So here are some ways the Phillies’ first-half swoon could actually help the team.

It gives the Phillies more options on Cole Hamels

If the Phillies were, say a game or two out of first, trading Hamels would be out of the question. But with no playoff run at stake, they can entertain offers on their best pitcher this season. If anything, the injury to Roy Halladay and Cliff Lee‘s bizarre run of bad luck illustrate how important Hamels is to this team, and maybe that gives the Phillies an incentive to sign him. Or maybe just not having to rely on him this season gives the Phillies a chance to nab a top prospect from a team that could use a No. 1 starter to lean on. Either way, a trade (which was always a better option than taking a draft pick) is now on the table, and Ruben Amaro and his men will decide Hamels’ fate not on the basis of what’s best for the team for the next two months, but what’s best for the team in 2013 and beyond, which I like.

The draft

The Phillies are currently sitting at 37-50, a .425 winning percentage. Last season, a .425 winning percentage would have put the Phillies fourth in the draft order. Assuming some things even out and they do better in the second half than the first, they should still finish with a record worthy of a pick in the top 10. To give you an idea of how long it’s been since the Phillies picked that high: the last player they took in the first 10 picks was Gavin Floyd, No. 4 overall, in 2001. That’s great, because it means the Phillies have been winning a lot, but it’s also (apart from the team’s insistence on drafting toolsy high school players  early, rather than players who are actually, you know, good at baseball, then when they pan out, trading them for Hunter Pence) one of the reasons the farm system has suffered in recent years.

Having a top-10 pick, particularly in  what’s supposed to be a pretty weak 2013 draft class, is huge. Equally huge is the new CBA’s provision that doesn’t force a team to forfeit its first-round draft pick for signing a type-A free agent. The Phillies have sacrificed their first-round pick in three of the past four seasons, including last year, when they signed Jonathan Papelbon mere days before the new CBA was signed, making them the only team to lose its first-round pick. You want an example of asleep at the wheel? That’s a pretty good one.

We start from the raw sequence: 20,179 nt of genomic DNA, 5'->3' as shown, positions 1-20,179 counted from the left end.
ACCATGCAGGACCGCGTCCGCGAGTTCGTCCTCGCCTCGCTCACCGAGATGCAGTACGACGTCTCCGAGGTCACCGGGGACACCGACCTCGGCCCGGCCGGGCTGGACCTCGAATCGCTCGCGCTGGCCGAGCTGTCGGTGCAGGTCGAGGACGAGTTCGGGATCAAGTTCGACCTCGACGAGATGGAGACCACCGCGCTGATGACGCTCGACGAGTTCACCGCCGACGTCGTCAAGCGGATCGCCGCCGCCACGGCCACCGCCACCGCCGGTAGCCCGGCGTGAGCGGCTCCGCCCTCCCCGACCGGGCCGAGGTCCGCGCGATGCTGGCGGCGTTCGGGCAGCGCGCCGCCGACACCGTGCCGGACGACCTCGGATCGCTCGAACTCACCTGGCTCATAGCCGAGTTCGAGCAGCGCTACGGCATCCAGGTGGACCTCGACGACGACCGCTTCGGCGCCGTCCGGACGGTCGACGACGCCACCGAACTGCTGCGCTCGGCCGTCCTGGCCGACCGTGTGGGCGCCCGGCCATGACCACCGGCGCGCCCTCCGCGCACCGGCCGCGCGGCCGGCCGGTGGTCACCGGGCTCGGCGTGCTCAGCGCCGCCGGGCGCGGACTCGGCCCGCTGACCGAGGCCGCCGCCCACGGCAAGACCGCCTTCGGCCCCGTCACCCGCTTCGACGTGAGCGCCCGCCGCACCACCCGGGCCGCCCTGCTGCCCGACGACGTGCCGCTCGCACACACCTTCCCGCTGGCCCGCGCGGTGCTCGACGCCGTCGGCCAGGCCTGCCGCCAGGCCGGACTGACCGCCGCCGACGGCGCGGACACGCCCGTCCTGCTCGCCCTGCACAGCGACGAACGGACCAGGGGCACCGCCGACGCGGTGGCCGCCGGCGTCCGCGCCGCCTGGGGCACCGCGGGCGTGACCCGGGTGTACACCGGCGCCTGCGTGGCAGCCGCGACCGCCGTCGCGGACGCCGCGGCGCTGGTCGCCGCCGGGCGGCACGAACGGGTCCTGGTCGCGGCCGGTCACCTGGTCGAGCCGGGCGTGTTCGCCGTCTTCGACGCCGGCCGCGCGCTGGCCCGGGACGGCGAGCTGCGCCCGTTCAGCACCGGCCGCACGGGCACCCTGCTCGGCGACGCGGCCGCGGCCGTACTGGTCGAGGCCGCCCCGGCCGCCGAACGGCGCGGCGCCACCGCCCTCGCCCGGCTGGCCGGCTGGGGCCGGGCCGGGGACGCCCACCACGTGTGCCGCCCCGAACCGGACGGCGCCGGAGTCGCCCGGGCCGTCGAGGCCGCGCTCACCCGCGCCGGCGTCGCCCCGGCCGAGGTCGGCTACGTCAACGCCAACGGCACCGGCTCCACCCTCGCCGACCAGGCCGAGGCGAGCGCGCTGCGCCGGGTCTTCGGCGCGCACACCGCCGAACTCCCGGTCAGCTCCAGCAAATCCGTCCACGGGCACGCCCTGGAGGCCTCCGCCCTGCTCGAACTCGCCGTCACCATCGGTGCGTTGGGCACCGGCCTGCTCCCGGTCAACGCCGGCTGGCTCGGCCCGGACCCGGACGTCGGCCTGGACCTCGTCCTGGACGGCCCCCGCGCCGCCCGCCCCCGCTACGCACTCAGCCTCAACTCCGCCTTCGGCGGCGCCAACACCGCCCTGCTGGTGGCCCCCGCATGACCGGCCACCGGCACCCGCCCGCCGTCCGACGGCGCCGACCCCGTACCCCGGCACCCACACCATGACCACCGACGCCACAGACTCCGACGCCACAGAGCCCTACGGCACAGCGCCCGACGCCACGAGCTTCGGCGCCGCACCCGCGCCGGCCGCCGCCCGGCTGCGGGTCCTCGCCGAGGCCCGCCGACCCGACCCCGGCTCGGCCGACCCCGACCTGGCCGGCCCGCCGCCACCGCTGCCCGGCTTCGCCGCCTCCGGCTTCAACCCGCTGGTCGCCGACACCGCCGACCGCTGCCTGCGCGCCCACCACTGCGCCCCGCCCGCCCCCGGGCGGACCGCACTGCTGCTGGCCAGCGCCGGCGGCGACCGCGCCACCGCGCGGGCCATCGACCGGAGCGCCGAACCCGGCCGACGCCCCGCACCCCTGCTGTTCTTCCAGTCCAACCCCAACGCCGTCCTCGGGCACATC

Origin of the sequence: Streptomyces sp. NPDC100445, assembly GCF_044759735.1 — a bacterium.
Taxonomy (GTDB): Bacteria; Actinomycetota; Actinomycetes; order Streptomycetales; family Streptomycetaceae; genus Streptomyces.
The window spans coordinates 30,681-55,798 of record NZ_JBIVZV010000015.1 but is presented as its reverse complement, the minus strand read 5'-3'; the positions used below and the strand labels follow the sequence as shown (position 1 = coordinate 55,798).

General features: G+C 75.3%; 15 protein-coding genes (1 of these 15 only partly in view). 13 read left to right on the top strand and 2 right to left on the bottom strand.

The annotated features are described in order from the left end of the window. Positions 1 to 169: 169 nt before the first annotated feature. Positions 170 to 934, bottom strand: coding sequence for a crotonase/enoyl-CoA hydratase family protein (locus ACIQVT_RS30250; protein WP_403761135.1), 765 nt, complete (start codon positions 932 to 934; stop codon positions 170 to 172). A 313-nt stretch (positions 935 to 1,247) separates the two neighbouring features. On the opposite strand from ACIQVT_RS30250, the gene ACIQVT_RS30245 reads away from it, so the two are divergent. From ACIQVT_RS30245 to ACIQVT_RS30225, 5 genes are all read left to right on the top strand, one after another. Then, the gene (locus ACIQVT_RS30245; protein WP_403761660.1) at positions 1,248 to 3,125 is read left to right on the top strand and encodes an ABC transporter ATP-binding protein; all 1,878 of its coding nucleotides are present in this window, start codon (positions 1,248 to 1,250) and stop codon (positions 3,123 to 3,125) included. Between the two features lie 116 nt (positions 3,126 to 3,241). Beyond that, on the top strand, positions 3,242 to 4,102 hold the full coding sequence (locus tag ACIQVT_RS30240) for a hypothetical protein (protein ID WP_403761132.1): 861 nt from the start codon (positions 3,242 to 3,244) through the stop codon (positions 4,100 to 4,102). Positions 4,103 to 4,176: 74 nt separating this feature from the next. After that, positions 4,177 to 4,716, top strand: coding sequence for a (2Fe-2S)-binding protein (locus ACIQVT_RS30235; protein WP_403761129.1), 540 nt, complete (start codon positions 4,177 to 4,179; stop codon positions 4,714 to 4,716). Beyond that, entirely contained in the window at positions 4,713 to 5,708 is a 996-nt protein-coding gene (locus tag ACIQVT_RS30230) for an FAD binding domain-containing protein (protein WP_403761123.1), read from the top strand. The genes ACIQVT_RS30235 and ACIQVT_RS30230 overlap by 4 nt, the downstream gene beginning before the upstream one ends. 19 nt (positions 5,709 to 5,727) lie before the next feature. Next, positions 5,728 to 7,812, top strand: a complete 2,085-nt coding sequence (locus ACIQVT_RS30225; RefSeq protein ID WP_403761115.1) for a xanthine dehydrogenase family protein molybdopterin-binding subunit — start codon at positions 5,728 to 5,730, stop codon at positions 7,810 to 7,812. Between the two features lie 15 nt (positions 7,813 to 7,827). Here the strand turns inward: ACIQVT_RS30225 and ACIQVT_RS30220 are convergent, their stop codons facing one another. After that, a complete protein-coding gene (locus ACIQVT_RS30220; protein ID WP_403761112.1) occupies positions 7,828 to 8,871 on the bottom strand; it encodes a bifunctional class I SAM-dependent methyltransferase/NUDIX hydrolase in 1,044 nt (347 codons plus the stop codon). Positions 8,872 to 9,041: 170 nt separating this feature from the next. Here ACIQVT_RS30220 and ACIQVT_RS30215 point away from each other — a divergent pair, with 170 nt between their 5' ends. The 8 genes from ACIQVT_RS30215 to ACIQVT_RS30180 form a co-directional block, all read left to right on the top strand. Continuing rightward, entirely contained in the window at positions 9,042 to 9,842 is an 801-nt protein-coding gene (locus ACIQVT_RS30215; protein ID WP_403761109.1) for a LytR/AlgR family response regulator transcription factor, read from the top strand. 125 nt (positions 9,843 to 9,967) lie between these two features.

Anyway, maybe the Phillies can spend a first-round pick on a player who turns into a major prospect for the first time since Kyle Drabek.

Sit back and take stock of what you’ve got

Okay, not everyone, but the Phillies can now dispassionately take stock of their roster. Is Shane Victorino really the answer going forward? Is Hunter Pence worth more in a trade than he is on the field? Maybe signing players to expensive, long-term contracts on the decline phase of their career means you’re going to have a lot of money locked up in guys that 1) are hurt a lot and 2) aren’t as effective as they once were, even when they’re healthy. Maybe that’s a reason not to throw money at Josh Hamilton. Maybe the team won’t score many runs if no one’s on base in front of Ryan Howard.

I don’t think that Ruben Amaro and his staff will completely rethink their philosophy after half a bad season on the heels of five or six really good ones, and nor should they. But hitting a speed bump is often a chance to re-evaluate one’s methods, and if we see positive organizational change and a commitment to reloading come out of this year, suffering through one sub-.500 season will be well worth it.